United States Supreme Court
477 U.S. 436 (1986)
Wilson (defendant) and two other men were suspected of robbery and murder. After Wilson’s arraignment, a police informant was placed in Wilson’s cell overlooking the crime scene. The informant was instructed not to ask Wilson any questions and only to listen for the names of the other men involved. After an upsetting visit with his brother, Wilson made incriminating statements. The informant told police. Wilson moved to suppress his statements, but the trial court denied his motion. Wilson was convicted by a jury for common-law murder and possession of a weapon. Wilson was sentenced to 20 years to life imprisonment for murder and 7 years imprisonment for the weapons charge. Wilson’s petition for a writ of habeas corpus was denied. After the ruling in United States v. Henry, 447 U.S. 264 (1980), was handed down, Wilson again petitioned for a writ of habeas corpus. The court of appeals granted Wilson’s petition on the basis of Henry stating further consideration of successive habeas corpus petitions was necessary in light of Henry. The United States Supreme Court granted certiorari.
Rule of Law
Holding and Reasoning (Powell, J.)
Concurrence (Burger, C.J.)
Dissent (Brennan, J.)
What to do next…
Unlock this case brief with a free (no-commitment) trial membership of Quimbee.
You’ll be in good company: Quimbee is one of the most widely used and trusted sites for law students, serving more than 97,000 law students since 2011. Some law schools—such as Yale, Vanderbilt, Berkeley, and the University of Illinois—even subscribe directly to Quimbee for all their law students. Read our student testimonials.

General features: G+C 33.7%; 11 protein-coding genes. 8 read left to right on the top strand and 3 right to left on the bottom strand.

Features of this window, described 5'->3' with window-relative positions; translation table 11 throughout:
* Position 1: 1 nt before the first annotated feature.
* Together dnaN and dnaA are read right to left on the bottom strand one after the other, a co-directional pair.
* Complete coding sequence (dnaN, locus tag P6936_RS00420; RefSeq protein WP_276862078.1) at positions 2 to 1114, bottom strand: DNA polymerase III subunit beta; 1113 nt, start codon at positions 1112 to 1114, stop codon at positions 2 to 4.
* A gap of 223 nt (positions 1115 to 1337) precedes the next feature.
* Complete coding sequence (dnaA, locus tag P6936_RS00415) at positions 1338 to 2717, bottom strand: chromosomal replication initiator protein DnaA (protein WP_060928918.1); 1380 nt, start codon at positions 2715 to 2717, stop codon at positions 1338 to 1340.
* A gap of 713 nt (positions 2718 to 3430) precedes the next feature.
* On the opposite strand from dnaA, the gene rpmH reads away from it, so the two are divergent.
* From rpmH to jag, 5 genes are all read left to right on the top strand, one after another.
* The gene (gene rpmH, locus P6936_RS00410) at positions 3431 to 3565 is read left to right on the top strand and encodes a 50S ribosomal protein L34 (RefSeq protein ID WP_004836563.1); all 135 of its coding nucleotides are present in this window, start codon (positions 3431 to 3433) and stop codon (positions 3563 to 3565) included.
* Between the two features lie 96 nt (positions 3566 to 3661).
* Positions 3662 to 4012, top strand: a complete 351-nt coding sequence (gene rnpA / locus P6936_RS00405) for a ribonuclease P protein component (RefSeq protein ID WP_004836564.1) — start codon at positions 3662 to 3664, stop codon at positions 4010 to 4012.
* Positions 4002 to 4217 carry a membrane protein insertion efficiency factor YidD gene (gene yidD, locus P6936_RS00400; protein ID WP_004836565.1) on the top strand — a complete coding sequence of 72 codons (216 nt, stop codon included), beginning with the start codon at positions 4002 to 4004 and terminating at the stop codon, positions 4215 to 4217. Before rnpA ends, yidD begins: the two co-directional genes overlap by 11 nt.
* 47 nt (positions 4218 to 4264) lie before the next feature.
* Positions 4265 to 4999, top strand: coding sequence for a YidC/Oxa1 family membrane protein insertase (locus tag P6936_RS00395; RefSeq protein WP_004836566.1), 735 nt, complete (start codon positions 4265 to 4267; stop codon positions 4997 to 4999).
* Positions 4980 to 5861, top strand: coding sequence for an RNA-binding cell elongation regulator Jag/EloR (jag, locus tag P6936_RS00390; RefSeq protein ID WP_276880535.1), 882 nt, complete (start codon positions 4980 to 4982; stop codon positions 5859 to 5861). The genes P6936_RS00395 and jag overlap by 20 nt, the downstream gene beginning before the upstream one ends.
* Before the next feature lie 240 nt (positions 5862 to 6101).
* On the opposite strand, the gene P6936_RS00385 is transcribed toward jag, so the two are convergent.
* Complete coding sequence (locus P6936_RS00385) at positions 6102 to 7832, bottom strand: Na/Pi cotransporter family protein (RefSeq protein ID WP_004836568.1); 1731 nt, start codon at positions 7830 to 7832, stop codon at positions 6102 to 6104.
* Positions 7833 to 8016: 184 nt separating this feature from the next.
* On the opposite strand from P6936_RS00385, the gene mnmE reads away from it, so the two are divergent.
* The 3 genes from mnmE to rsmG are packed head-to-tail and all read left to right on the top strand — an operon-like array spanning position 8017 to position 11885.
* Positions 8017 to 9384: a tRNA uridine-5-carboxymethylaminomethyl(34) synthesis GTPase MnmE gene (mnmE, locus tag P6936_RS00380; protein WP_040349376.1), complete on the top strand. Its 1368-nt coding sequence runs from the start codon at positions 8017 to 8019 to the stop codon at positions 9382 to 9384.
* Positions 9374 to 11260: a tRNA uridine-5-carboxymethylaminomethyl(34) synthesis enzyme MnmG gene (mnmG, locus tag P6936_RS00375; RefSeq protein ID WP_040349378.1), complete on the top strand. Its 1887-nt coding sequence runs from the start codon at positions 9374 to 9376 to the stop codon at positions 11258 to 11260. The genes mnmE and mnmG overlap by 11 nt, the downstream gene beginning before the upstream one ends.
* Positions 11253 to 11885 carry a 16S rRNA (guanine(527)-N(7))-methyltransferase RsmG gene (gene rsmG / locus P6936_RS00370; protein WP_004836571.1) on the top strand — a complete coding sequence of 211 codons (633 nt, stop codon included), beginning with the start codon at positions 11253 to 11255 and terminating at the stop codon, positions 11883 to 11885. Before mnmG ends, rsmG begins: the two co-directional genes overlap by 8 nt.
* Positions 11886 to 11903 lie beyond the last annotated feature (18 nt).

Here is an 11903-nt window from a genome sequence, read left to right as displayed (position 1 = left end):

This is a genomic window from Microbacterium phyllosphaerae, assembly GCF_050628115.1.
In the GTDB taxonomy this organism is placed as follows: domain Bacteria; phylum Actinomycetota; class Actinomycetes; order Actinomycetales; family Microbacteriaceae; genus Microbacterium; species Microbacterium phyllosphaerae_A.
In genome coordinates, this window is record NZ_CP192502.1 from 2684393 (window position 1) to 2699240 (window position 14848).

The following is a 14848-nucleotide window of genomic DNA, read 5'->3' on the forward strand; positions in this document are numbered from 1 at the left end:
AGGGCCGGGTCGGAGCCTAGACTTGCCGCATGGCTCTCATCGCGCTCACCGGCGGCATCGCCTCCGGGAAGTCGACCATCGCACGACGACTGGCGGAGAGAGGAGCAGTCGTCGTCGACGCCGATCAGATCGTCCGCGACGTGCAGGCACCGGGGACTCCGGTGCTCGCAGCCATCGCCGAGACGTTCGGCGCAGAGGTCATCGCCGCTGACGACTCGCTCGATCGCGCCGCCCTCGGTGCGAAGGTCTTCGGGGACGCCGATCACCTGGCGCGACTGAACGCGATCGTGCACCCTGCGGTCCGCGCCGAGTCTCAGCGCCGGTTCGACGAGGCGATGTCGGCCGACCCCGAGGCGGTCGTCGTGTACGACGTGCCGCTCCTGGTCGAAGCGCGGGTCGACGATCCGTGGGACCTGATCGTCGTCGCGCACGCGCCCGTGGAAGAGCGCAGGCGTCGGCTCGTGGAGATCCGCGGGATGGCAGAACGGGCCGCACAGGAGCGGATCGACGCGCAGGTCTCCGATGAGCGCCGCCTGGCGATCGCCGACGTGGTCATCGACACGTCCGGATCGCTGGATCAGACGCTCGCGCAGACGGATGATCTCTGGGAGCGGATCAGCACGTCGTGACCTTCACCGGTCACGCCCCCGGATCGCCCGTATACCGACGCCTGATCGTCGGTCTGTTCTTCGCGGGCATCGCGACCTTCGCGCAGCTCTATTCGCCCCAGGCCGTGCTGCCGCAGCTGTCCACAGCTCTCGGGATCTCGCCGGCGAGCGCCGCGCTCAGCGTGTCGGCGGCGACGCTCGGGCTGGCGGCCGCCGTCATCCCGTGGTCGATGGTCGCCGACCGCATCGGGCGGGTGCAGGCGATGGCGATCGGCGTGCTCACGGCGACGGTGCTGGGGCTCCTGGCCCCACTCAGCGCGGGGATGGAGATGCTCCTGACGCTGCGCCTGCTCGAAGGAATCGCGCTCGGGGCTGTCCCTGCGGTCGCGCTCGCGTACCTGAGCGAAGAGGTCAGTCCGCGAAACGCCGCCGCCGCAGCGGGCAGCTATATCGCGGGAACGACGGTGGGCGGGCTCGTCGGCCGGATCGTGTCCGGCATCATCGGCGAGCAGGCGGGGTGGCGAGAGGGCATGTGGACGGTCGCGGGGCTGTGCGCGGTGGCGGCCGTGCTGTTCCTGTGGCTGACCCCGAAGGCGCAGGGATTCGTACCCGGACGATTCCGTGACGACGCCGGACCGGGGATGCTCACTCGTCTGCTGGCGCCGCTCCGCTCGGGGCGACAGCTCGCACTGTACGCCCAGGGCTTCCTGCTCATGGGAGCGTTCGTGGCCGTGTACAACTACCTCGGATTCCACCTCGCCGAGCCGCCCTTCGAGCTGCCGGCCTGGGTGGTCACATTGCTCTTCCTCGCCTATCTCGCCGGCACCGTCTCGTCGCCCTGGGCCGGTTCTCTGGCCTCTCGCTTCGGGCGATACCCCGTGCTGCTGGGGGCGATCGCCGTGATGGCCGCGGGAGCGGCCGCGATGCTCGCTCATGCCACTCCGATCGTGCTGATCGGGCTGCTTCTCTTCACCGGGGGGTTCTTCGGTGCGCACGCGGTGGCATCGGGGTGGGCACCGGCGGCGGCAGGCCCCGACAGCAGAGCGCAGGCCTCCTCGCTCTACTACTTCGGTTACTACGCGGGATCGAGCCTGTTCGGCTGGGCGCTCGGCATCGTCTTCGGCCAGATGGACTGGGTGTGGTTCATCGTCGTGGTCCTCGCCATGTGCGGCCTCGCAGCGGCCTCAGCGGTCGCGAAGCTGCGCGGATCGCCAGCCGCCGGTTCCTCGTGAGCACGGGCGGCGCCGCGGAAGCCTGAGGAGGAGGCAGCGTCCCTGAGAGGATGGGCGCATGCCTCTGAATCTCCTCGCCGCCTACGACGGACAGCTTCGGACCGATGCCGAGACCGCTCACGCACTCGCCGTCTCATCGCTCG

Learn more about Quimbee’s unique (and proven) approach to achieving great grades at law school.
Quimbee is a company hell-bent on one thing: helping you get an “A” in every course you take in law school, so you can graduate at the top of your class and get a high-paying law job. We’re not just a study aid for law students; we’re the study aid for law students. Read more about Quimbee.
Here's why 201,000 law students have relied on our case briefs:
- Written by law professors and practitioners, not other law students. 14,000 briefs, keyed to 188 casebooks. Top-notch customer support.
- The right amount of information, includes the facts, issues, rule of law, holding and reasoning, and any concurrences and dissents.
- Access in your classes, works on your mobile and tablet. Massive library of related video lessons and high quality multiple-choice questions.
- Easy to use, uniform format for every case brief. Written in plain English, not in legalese. Our briefs summarize and simplify; they don’t just repeat the court’s language.